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Behavior Change in Health. Some questions: What factors predict health behaviors? e.g., Why do you floss every night? or why not? How do people change their health behaviors? Why don’t people change? What are some of the barriers? Theories, Models, and Practicalities….

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behavior change in health
Behavior Change in Health
  • Some questions:
    • What factors predict health behaviors?
      • e.g., Why do you floss every night? or why not?
    • How do people change their health behaviors?
    • Why don’t people change? What are some of the barriers?
    • Theories, Models, and Practicalities…
behavioral immunogens and pathogens
Behavioral Immunogens and Pathogens
  • Behavioral Pathogen
    • A health-compromising behavior or habit
      • smoking, excessive eating, substance abuse, dangerous driving, risky sexual behavior
  • Behavioral Immunogen
    • A health-enhancing behavior or habit
      • exercising regularly, using sunscreen, healthy eating, practicing safe sex, wearing seatbelts
preventing injury and disease
Preventing Injury and Disease
  • Primary Prevention(Efforts to prevent disease or injury from occurring – e.g., practicing good nutrition, exercising, avoiding smoking, obtaining regular health screening – these are the behavioral immunogens)
  • Secondary Prevention(Actions taken to identify and treat an illness or disability early in its occurrence – e.g., monitoring symptoms, taking medication, following treatment regimens)
  • Tertiary Prevention(Actions taken to contain damage once a disease or disability has progressed beyond its early stages – e.g., radiation therapy, chemotherapy)
      • less cost-effective and less beneficial than primary or secondary prevention
      • the most common form of health care in the U.S.
barriers to healthy behaviors
Barriers to Healthy Behaviors
  • Individual Barriers
    • Inertia
    • Operant conditioning issue – immediate rewards and punishments are much more effective than delayed ones
    • Finances
    • Optimistic Bias --The tendency of most people to believe that they are less likely to become ill than others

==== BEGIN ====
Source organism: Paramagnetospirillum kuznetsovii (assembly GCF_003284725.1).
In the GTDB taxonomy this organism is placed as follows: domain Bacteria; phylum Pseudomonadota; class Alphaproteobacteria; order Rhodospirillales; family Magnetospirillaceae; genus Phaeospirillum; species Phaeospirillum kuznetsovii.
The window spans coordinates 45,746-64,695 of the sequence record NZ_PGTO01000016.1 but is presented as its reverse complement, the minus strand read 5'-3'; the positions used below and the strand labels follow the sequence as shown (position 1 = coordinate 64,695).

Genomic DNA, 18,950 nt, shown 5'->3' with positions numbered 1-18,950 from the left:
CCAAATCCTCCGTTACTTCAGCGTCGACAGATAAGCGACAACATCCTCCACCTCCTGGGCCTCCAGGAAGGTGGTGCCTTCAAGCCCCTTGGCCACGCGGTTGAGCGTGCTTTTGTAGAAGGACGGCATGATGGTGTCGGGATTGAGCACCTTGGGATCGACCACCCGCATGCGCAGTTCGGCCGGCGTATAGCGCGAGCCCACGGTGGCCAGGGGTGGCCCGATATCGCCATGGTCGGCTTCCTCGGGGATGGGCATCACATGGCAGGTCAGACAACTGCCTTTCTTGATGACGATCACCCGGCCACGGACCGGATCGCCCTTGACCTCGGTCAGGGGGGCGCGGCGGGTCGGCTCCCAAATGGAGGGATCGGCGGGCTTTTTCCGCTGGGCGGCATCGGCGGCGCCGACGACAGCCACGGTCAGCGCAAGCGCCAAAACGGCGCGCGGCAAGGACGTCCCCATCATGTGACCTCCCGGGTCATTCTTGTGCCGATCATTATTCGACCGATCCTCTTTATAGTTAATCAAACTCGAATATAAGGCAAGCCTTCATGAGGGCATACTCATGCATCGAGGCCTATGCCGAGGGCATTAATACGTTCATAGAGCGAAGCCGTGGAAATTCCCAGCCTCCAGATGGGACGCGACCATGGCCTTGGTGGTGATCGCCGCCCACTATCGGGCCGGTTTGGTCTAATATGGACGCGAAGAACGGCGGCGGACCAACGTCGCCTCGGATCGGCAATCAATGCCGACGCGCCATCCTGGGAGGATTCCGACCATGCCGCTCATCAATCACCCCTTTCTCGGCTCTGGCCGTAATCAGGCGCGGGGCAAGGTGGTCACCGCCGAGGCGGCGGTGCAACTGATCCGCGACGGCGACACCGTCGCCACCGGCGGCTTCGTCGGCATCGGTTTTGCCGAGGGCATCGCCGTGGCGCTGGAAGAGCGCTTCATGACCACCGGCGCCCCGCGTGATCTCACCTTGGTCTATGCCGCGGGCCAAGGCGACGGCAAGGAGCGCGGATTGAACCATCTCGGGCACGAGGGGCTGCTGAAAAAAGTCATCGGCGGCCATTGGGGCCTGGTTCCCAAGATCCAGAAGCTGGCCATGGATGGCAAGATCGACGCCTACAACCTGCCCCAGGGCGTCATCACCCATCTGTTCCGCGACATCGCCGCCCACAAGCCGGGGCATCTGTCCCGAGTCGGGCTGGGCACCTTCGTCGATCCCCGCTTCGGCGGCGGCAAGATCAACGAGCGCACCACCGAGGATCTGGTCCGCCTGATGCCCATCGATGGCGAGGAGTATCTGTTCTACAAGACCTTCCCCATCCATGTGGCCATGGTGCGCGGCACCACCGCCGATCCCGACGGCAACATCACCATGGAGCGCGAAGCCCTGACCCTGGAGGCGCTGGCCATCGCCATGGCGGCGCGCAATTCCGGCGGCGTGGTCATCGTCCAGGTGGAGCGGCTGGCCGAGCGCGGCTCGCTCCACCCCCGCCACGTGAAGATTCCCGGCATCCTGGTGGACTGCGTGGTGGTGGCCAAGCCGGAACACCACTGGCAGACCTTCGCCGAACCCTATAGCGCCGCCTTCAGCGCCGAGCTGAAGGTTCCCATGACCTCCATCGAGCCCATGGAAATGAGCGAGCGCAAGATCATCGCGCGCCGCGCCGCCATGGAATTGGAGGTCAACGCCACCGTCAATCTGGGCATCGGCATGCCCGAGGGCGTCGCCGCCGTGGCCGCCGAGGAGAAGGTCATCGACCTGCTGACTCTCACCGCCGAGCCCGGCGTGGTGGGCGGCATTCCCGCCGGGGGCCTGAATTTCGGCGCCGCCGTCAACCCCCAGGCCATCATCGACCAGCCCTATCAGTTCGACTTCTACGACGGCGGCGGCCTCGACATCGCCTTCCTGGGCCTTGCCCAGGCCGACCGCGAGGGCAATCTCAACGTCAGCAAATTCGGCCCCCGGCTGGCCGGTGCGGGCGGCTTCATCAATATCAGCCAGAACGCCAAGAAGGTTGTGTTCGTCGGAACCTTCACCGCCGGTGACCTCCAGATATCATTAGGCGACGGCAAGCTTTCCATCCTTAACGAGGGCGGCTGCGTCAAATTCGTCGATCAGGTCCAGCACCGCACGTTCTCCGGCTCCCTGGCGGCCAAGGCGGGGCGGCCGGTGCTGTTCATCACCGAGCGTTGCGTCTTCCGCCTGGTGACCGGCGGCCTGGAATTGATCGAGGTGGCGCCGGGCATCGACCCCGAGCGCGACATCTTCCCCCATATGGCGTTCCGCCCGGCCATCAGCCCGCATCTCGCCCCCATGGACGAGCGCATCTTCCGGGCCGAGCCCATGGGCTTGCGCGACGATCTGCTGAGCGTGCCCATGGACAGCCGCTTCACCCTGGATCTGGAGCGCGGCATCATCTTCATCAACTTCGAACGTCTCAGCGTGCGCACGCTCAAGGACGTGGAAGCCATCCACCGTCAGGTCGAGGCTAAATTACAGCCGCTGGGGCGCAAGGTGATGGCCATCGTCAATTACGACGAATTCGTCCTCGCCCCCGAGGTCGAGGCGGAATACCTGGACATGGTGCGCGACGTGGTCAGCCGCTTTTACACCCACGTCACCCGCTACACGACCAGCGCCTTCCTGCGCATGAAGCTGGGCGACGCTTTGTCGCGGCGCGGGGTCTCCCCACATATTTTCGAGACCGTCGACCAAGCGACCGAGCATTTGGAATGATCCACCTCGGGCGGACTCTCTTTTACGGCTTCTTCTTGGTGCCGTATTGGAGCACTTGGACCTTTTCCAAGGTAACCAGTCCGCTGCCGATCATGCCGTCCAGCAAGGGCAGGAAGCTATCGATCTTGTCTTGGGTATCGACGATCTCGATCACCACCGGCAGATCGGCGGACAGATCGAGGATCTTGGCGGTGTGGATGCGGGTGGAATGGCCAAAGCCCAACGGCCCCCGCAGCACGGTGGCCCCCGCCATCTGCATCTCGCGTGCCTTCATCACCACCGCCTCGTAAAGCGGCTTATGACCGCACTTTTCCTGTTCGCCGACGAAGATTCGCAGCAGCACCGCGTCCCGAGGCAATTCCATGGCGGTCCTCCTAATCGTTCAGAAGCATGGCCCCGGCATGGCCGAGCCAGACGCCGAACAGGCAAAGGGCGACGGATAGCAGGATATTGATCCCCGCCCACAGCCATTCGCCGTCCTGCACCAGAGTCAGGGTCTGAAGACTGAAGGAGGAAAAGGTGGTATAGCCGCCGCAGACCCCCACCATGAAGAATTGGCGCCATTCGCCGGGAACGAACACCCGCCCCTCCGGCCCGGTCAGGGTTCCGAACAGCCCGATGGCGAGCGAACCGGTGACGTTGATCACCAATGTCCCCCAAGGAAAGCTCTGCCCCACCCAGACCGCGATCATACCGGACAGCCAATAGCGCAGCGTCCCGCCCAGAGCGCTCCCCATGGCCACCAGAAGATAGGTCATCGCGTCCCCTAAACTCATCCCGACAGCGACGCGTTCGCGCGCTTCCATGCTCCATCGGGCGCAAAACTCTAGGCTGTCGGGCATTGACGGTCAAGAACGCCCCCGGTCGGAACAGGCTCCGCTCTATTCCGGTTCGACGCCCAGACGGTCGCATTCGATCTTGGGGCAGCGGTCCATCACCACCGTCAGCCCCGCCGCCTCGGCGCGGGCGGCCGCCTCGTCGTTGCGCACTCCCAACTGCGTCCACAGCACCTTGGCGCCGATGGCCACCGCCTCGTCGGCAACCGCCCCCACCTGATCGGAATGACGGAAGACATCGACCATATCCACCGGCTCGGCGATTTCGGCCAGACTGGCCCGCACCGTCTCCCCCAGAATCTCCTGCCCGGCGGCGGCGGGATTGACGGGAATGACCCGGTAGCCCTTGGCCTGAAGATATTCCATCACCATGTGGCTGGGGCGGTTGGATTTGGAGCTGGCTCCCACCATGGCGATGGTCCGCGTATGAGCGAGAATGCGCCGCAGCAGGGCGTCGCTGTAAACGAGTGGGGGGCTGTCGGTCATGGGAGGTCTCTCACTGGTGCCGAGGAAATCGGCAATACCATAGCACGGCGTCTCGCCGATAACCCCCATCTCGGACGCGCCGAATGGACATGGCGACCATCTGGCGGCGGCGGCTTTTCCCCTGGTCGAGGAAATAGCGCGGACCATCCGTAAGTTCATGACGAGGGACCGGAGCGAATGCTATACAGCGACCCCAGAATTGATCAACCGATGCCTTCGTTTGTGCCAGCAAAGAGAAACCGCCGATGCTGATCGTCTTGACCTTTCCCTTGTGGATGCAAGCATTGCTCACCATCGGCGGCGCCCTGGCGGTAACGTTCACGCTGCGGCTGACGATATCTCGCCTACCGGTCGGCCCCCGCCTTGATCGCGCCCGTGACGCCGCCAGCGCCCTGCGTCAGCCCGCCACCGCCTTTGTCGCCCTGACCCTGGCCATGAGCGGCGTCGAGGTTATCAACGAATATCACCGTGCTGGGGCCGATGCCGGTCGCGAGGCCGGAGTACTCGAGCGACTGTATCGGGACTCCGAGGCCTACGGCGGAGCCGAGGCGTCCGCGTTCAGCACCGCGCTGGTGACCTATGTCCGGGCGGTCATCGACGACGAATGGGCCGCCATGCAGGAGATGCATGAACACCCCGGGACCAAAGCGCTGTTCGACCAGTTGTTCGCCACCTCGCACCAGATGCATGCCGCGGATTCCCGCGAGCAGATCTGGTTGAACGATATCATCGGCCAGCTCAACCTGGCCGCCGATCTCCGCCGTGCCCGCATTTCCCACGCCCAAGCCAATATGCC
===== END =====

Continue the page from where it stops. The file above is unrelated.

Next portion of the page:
• People who feel vulnerable to specific health problems are more likely to practice preventive health behaviors
        • Invincibility fable (especially in adolescents)
        • Within limits, optimism conveys health advantages
family barriers
Family Barriers
  • Health habits are often acquired from parents and others who model health-compromising behaviors
    • obese parents are more likely to have obese children
    • children of problem drinkers are themselves at increased risk of abusing alcohol
health system barriers
Health System Barriers
  • Medicine tends to focus on treatment rather than prevention
  • A significant percentage of Americans do not have health insurance
  • Unrealistic or confusing recommendations
community barriers
Community Barriers
  • Access to _____ (health care, exercise facilities, grocery stores)
  • Absence of community health promotion (e.g., no incentives to walk)
  • Some environments promote health-compromising behaviors
    • e.g., alcohol use and binge drinking in college
models for health behavior change
Models for Health Behavior Change
  • Given all these barriers, why (and how?) would a person change his or her health behavior?
    • Theories and Models (give handout “Changing Health Behavior Theories” for homework)
stage theories
Stage Theories
  • Transtheoretical Model (see Table 6.2)
    • People pass through 5 stages in altering health behavior
      • Stage 1: Precontemplation
      • Stage 2: Contemplation
      • Stage 3: Preparation
      • Stage 4: Action
      • Stage 5: Maintenance
      • Stage 6: Termination
    • Examples --
stage theories12
Stage Theories
  • Stage theories provide a “recipe” for ideal behavior change, but…
    • hard to put everyone in a discrete “stage”; probably a more continuous and non-linear process
  • Enable interventions to be matched to the specific needs of a person who is “stuck” at a particular stage


Coping Self-Efficacy

Task Self-Efficacy















Barriers and Resources

Health Action Process Approach -- A continuum model

support for these theories
Support for these theories
  • People’s self-reported attitudes and intentions predict a variety of health-promoting actions (weight loss, condom use, smoking behavior, health screening)
  • People are more likely to engage in health-protective behaviors if they feel susceptible to the hazards of not doing so
shortcomings of these theories
Shortcomings of these theories
  • People do not always do what they intend (or claim they intend) to do (“the intention-behavior gap”)
  • Attitudes predict some health-related behaviors, but not others